In a way only a Lil B concert could be discovered, I found myself racing through the streets of Northern Virginia, quickly and impatiently making my way to the Empire Nightclub. Thank Based God for Twitter, for if I hadn’t had that I would have never been able to make the elusive and #rare show. After seeing his shout out to Springfield, V.A. and a quick Google search, I called a buddy and went off.
I called the club to make sure there were tickets and to discover when the show would begin. Soon after, we arrived to find a mysterious door next to an Afghan restaurant. People had already been thrown out and a fight was about to break out. But when we cowered inside and heard the sound of The Based God’s voice it was as if all of our problems disappeared.
We ran inside to see Brandon McCarthy standing above 6-foot speakers yelling “SWAG” to an adrenaline-pumping beat. He was wearing a small wife beater, pants that were also too small for him, and he was already very sweaty. But it was him. That internet sensation that we had only dreamed of seeing. He would randomly do shows in Syracuse, N.Y. and Boston but would he ever come to the D.C. area? It was finally hitting us.
While there were a lot of people at the venue, it was definitely not “almost sold out,” as we had been told. There weren’t many people at the bar, but the main floor was packed with teenagers pretending to cook, yelling “swag” and rapping along to their favorite songs. But not everyone was rapping along to the same songs. Lil B’s vast catalog is difficult to keep tabs on, and his wide variety of song types causes a lot of semi-popular songs. Some people would join in on “Like a Martian,” others would rap along to his verse from “Vans,” while there were even a few who knew “I Love You.”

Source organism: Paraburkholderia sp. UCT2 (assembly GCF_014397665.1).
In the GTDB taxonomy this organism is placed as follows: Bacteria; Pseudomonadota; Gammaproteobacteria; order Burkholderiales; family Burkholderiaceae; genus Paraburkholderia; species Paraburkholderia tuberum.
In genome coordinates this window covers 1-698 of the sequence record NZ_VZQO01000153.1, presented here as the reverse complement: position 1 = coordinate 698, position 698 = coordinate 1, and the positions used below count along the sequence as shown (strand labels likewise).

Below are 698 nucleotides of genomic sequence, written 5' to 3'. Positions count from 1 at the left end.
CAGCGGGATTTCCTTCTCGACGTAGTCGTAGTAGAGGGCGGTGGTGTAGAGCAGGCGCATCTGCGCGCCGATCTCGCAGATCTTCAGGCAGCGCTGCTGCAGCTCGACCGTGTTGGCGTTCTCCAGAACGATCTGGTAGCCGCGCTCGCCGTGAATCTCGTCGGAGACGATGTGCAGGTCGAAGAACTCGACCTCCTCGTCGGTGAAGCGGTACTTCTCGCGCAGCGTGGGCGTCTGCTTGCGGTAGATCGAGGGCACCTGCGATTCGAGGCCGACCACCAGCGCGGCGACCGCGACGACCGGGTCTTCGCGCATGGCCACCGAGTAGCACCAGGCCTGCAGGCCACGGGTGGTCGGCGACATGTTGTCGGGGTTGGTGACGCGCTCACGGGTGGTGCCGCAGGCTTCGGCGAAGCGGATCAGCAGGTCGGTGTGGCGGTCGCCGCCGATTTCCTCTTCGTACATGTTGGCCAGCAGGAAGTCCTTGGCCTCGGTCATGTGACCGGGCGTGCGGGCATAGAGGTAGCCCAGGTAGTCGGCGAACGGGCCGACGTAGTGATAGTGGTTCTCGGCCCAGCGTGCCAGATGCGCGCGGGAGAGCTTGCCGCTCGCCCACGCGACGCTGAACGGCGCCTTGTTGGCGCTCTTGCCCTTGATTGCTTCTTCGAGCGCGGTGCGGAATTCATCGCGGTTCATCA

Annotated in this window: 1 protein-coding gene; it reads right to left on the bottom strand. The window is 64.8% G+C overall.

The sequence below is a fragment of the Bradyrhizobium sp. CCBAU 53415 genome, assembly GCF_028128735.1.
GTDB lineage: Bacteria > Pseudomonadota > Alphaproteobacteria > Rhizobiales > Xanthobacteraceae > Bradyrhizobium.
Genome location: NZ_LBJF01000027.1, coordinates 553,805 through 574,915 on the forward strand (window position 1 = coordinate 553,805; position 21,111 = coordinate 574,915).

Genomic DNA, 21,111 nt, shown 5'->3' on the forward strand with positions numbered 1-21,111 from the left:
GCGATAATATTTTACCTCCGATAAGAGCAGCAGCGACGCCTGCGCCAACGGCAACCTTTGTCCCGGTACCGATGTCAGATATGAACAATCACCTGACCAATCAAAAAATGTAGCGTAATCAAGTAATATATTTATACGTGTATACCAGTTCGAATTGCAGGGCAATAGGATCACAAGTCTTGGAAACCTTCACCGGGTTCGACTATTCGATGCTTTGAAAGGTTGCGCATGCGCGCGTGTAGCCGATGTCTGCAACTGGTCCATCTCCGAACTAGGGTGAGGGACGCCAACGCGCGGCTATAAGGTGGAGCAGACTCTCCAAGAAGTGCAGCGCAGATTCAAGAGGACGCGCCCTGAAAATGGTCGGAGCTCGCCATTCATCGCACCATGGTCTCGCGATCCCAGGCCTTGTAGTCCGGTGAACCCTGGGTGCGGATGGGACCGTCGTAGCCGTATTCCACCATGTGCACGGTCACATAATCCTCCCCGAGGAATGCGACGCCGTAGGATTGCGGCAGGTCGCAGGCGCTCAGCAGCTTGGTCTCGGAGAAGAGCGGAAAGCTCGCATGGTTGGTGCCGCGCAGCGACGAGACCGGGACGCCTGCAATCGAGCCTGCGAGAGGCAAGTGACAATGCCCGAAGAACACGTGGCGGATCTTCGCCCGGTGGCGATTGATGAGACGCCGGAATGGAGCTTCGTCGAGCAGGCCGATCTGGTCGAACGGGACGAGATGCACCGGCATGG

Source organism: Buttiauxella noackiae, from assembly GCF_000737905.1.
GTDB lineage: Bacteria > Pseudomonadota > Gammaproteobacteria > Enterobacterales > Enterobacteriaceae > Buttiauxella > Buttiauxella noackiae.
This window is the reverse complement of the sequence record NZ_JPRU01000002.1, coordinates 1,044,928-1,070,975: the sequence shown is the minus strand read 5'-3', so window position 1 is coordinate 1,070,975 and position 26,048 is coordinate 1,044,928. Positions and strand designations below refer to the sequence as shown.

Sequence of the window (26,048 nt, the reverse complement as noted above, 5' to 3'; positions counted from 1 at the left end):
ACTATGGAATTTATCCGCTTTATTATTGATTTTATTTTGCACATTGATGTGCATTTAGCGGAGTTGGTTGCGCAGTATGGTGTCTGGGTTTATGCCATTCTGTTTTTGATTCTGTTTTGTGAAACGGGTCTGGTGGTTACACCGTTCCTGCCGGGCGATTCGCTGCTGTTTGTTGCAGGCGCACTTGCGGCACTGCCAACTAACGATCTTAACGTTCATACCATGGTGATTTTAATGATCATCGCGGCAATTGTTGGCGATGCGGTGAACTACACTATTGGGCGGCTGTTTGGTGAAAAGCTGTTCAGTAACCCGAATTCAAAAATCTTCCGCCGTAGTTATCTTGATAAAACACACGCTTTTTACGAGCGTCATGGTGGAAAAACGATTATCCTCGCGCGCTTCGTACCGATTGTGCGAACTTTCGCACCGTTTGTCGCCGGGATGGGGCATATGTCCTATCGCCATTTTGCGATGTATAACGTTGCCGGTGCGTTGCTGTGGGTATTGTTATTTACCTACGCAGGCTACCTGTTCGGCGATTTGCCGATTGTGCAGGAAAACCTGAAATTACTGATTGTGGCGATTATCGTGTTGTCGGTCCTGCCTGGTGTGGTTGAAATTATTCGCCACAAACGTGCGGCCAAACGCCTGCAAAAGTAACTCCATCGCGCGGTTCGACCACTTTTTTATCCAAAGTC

But what was definitely the best part of the show was Lil B’s interactions with the audience. After about 15 minutes, he called all girls on stage, in classic rapper fashion. I have been to many shows with more well-known rappers who have pulled the same stunt but had never seen girls react this way. They bum-rushed the stage, hoping to get a piece of the Based God. Like a Greek god raised upon a based podium, Lil B continued to cook (the dance), rap, and say positive things to his audience while a sea of adoring fans and women offering themselves to him watched in awe.
However, in an odd way, this seemed to grow old. Lil B started to forget the words to his own songs and everyone was already out of energy. The sweaty mass of people went from a hyped crowd to a seemingly patient crowd. As he started into his more…motivational songs, patience started to wear and everyone began to simmer down. The only thing that really kept us engaged was his sporadic promises of taking pictures with everyone after the show. Getting evidence of being with The Based God was worth wading through his catalog of songs.
Finally, he actually did it. He called everyone on stage. Soon enough, a swarm of people hopped the barrier between the stage and the pit and pushed together to get a picture, a signature, even to just touch Lil B. Security quickly removed the majority of the fans on the grounds that the stage was going to collapse. But, he stayed and walked around the edge of the stage signing shoes, phones and arms and taking pictures with as many fans as he could.
Overall, the show was an amazing experience, but a test at the same time. It was like being in a two hour Lil B music video, but not being able to speed through it. But, I think my interaction with Lil B at the end of the show sums up the show’s experience for me:
“Lil B, can I take a picture with you?”
“Of course you can!”
“Thanks Lil B.”
“No problem man, thanks for coming, I love you.”
“…I love you too Lil B.”